Several outlets including The Verge reported that 4.6 million usernames and phone numbers were posted as a downloadable database by so-far anonymous hackers.

“Snapchat is running and growing at the speed of sound, on a skeleton team, trying to make a big splash in the social market, so it’s unlikely it’s paid much attention to security,” says Steve Wilson, principal analyst at Constellation Research.

Phone numbers are important data for establishing identity at call centers, so they’re valuable to criminals in social-engineering attacks, Wilson says. A criminal with several data sets can use phone numbers to correlate user names to real names and other records, making it easier to assume real-world identities at banks, government agencies, employers and elsewhere.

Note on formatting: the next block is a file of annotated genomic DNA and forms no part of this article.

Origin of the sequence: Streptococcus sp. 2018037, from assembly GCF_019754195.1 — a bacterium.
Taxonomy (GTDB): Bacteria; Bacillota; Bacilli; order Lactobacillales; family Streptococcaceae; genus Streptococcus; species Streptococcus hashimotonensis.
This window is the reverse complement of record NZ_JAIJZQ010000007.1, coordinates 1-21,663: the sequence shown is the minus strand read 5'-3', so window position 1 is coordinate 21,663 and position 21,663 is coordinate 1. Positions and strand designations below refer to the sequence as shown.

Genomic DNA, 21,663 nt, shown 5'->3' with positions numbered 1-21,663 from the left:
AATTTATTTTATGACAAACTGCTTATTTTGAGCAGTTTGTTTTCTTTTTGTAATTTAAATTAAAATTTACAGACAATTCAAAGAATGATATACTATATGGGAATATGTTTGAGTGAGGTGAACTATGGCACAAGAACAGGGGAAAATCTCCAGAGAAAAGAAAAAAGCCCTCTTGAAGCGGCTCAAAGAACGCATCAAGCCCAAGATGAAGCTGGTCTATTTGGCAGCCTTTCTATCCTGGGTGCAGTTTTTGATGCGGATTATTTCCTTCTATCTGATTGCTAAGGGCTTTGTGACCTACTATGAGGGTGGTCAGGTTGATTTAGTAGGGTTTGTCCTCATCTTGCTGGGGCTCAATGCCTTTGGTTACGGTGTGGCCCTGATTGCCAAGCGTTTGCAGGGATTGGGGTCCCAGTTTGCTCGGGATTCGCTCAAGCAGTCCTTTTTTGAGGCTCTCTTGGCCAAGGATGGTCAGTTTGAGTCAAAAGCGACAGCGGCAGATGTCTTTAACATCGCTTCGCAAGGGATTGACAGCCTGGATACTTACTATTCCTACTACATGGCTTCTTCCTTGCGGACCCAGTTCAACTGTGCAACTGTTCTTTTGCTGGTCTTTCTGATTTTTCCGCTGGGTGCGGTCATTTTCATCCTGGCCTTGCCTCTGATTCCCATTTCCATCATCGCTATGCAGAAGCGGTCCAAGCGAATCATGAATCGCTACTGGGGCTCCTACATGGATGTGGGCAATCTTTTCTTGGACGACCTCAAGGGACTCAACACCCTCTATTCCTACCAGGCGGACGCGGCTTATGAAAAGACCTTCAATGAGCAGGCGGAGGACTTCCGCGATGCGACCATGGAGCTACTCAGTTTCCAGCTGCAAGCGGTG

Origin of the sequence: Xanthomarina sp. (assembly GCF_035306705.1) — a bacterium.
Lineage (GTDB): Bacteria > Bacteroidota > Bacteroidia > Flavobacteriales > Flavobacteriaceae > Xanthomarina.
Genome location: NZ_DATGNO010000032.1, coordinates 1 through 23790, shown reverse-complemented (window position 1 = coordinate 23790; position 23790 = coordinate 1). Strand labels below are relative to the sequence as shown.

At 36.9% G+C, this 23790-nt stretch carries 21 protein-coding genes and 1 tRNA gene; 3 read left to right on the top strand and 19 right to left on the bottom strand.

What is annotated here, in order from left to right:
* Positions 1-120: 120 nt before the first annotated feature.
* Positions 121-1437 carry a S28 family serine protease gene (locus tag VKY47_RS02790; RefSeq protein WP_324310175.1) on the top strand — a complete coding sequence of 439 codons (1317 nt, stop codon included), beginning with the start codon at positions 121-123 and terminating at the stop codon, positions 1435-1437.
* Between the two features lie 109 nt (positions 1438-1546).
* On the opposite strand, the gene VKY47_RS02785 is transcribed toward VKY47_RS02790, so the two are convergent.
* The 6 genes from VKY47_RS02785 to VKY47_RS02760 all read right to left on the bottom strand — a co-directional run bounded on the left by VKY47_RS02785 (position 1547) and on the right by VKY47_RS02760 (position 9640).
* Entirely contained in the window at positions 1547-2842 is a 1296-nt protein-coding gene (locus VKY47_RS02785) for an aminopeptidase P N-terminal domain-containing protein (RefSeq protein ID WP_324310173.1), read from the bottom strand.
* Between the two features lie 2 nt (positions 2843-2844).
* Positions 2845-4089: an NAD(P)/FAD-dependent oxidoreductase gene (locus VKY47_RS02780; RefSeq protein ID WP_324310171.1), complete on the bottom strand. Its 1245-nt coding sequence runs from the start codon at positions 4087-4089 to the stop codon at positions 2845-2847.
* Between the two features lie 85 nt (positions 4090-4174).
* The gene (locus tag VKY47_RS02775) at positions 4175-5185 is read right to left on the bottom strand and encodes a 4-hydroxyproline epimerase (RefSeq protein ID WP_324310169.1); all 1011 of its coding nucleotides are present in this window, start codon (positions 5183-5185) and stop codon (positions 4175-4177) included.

Zack Fasel of consulting firm Urbane Security says the information found in this database could be used to target users through “malicious e-mails or ‘phishing’ text messages claiming to be from Snapchat.”

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